Lenin ruled the Soviet Union under Marxism-Leninism, until 1922, when he had a debilitating stroke and retired.
|“||A wide campaign of "education" was undertaken to show the people why "workers' rule" meant, in practice, managers' rule. Where necessary, the education by the word was supplemented with education by firing squad or concentration camp or forced labour battalion. ||”|
Lenin, a workaholic who avoided vacations and downtime, died in 1924 following a series of progressively more serious strokes. Joseph Stalin was his even more brutal successor.
Lenin on revolution
Before 1917, Lenin thought that revolution was more likely to break out in Russia than in any other country on the continent, and he expected the outbreak of other revolutions in Europe, or at least in Central Europe, after the Russian Revolution. During the Civil War he considered a short period of War Communism as an extension of the revolutionary situation from which a direct path might open toward socialism. However, after the failure of War Communism he returned to his earlier viewpoint, that is, to the necessity of a transition period. This was reflected in the New Economic Policy (NEP) - which meant a transition including both private enterprise and a market economy. Stalin deemed the transition favored by Lenin to be too dangerous, because it carried with it the threat of a defeat and an eventual restoration of capitalism
Dictatorship of the proletariat
see also Dictatorship of the proletariat Lenin saw the Marxist concept of the "Dictatorship of the proletariat" in terms of a dictatorship exercised not by a democratically chosen majority but by a vanguard minority revolutionary party, ruthlessly controlled by a few leaders like himself. He eventually accepted the need for a state bureaucracy, and his more extreme opposition to the bourgeoisie led him to favor their exclusion and disenfranchisement to the benefit of the urban working class.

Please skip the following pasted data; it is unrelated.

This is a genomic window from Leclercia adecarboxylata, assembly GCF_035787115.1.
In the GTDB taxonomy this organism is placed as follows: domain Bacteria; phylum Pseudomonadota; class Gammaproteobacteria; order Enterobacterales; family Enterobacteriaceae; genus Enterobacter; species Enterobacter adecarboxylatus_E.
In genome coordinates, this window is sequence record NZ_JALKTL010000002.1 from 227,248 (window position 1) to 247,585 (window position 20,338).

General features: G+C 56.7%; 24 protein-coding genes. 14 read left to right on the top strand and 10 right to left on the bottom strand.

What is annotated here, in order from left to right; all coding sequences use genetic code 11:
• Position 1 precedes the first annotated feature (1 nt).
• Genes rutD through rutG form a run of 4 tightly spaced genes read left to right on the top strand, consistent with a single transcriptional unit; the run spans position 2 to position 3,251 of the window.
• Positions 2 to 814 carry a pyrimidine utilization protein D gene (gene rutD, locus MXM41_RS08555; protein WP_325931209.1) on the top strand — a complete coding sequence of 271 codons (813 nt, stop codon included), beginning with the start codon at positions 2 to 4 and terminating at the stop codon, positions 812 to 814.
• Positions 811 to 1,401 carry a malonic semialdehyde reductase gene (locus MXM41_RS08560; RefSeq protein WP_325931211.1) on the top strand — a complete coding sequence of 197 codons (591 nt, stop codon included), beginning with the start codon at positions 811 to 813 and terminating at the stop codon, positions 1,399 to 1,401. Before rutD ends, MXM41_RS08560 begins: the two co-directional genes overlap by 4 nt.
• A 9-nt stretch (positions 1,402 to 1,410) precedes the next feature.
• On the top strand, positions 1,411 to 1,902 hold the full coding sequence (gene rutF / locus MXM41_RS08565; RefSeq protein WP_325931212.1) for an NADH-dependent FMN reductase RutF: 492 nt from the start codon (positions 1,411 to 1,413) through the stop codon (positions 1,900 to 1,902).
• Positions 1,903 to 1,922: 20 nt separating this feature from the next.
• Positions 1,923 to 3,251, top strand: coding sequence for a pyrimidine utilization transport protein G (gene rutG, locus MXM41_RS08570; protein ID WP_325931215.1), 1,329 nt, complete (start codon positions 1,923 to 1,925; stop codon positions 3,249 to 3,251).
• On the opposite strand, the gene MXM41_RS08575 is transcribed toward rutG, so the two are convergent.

Leninism as a religion
Lenin's utopian design of a revolutionary community of virtuosi was a typical political religion of an intelligentsia longing for an inner-worldly salvation, a socialist paradise without exploitation and alienation, to be implanted in the backward Russian society at the outskirts of the industrialized and modernized Western Europe. The Russian Revolution of October 1917 accomplished the institutionalization of a political religion combining a political and sacral monopoly of power and belief. Consequently, the Leninist policy of social extermination of political opponents, ideological rivals, and stigmatized social classes became a sacral obligation to be fulfilled by the new ideological orthodoxy. The beginning iconography of a Leninist sacral tradition praised Lenin as a messianic and numinous leader. This process of iconographic work in progress culminated after Lenin's death in the sacral Lenin cult. The Lenin mausoleum served as the monumental centerpiece of sacral rites and practices to be enacted by the Stalinist orthodoxy. Joseph Stalin's invention of a sacral tradition of Marxism-Leninism qualified him as the only true disciple of Lenin. Therefore, Stalin claimed the monopoly of the infallible interpretation of the holy scriptures, summarized in his own dogmatic performances. In this sense, Stalin's Leninism became itself the religion of the Soviet state.